Christchurch School of Music chosen to build in performing arts precinct


After years of a nomadic existence, the Christchurch School of Music (CSM) hopes to build a $15 million new facility in the city’s performing arts precinct.

The school, which teaches music and runs orchestras and bands for 1100 mostly school-age students, has been chosen by the city council as its preferred occupant for one of the precinct’s last remaining sites.

Since losing its previous home when the earthquakes wrecked the Music Centre of Christchurch, the CSM has leased space in multiple places including schools and warehouses. It now operates temporarily from Avonhead Primary School.

CSM director Celia Stewart said they were very keen to get back to the central city “as soon as possible”, to make it more accessible for students across the city. The new building would be a community music education hub, which they hoped to make available to other groups, she said.

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CSM music director Celia Stewart says they’ll need to raise money for the project.

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CSM music director Celia Stewart says they’ll need to raise money for the project.

“We are very excited – it looks as though it is going to happen.”

The land is on Armagh St between The Piano music venue and the Crowne Plaza hotel, backing onto the new Court Theatre site.

Now owned by the city council, the site was originally bought by the Crown as part of a city block to establish the performing arts precinct as a part of the rebuild.

The school has already designed an 11m-high, double storey building for the site, but Stewart said the plan was “fluid” and some aspects may change.

City councillors, in a public-excluded portion of their last full council meeting, chose the proposal out of five that council staff received after asking for expressions of interest.

The CSM hopes to build a $15m facility on this Armagh St site, which is part of the performing arts precinct.

JOHN KIRK-ANDERSON/Stuff

The CSM hopes to build a $15m facility on this Armagh St site, which is part of the performing arts precinct.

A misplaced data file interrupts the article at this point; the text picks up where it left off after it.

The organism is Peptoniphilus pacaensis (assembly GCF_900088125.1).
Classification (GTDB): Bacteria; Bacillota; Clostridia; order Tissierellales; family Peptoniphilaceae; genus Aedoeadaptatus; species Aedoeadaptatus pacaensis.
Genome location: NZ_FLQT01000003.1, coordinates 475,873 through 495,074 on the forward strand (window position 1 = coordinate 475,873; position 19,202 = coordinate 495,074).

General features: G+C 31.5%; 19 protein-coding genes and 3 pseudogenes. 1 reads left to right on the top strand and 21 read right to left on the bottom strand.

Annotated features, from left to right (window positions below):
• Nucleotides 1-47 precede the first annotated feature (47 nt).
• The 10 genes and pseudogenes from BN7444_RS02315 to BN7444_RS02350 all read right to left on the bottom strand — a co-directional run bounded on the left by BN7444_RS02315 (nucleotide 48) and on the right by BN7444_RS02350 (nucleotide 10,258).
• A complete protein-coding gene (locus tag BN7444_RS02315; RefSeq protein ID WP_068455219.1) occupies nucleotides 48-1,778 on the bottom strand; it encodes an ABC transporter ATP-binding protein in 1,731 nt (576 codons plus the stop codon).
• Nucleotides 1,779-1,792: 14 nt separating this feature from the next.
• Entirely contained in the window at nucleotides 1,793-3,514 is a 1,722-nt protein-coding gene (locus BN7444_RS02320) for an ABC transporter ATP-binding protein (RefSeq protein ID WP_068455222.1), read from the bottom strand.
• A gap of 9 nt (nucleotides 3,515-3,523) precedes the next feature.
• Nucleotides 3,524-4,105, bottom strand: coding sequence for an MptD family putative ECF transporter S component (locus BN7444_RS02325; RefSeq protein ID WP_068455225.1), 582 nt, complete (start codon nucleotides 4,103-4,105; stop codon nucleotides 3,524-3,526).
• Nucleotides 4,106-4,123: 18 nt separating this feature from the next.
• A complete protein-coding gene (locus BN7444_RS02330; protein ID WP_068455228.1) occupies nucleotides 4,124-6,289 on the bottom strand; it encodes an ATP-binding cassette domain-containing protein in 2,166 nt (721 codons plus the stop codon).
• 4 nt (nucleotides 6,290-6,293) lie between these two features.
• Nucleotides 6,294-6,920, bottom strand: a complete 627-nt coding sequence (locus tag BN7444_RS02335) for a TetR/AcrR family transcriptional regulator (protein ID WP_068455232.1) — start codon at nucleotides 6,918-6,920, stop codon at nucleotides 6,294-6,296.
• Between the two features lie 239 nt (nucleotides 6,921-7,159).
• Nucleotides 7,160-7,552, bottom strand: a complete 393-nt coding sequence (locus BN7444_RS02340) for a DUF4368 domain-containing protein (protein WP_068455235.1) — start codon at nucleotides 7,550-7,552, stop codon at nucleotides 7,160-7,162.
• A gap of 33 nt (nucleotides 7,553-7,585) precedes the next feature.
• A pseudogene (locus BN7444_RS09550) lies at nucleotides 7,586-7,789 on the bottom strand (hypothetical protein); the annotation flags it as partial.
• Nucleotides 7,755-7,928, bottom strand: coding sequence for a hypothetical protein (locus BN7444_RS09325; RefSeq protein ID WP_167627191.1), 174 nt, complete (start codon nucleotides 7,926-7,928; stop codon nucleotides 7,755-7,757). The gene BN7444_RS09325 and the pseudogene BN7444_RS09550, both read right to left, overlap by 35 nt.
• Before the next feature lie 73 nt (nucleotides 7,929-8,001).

The council sought proposals for performing arts uses that were financially sound, and would attract life and vitality to the area.

Bruce Rendall, the council’s head of sustainable city growth and property, said they were committed to working with the CSM “to further develop a proposal for a music education centre.”

“The proposal is at a preliminary stage, and requires further development before going out for public consultation,” he said.

In the meantime, the CSM has obtained resource consent for the project, which Stewart said was done to help with a planned fundraising campaign.

“Of course, we’re not for profit, so we’ll need to raise an enormous amount of money.”

Stewart said the new building would attract large numbers of young people to the area, and would work well with the arts performance facilities around it. Nearby venues include The Piano, the Isaac Theatre Royal, the Christchurch Town Hall, and the yet-to-be-built Court Theatre and new Catholic Cathedral.

The Christchurch School of Music has had multiple homes since the earthquakes.

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The Christchurch School of Music has had multiple homes since the earthquakes.

“We have made a commitment that with our new building, we will activate the space.”

She stressed that it would be a teaching and rehearsal space, and would not duplicate the performance facilities in other parts of the performing arts precinct.

The brick, timber and panel clad building has been designed with a double-height foyer and orchestral practice hall, with meeting rooms, ensemble rooms and classrooms on both levels.

It would enable them to expand the programmes the school offers, Stewart said. It now teaches ages ranging from pre-school to adult.

Timing would depend on funds, “but it would be fantastic if we could finish it at the same time as the Court Theatre, at the end of 2024”.

The building would be the first purpose-built facility for the school, which began in 1955.

“We’ve always struggled for the space, and we are paying massive rent for the spaces we use. That’s money we could be using for our own programmes,” Stewart said.

The new building’s hall would have a flat floor and orchestra and audience seating areas with an upper gallery. While intended mostly for CSM use, it would also be available for other groups to uses for the performing arts such as acting or dancing, and for conference and functions.

DAVID WALKER, CHARLIE GATES/STUFF

With the Christchurch City Council approving the plans for the Court Theatre to join the performing arts precinct, the Court Theatre artistic director Ross Gumbley is excited for the future. (Video first published in July 2018)

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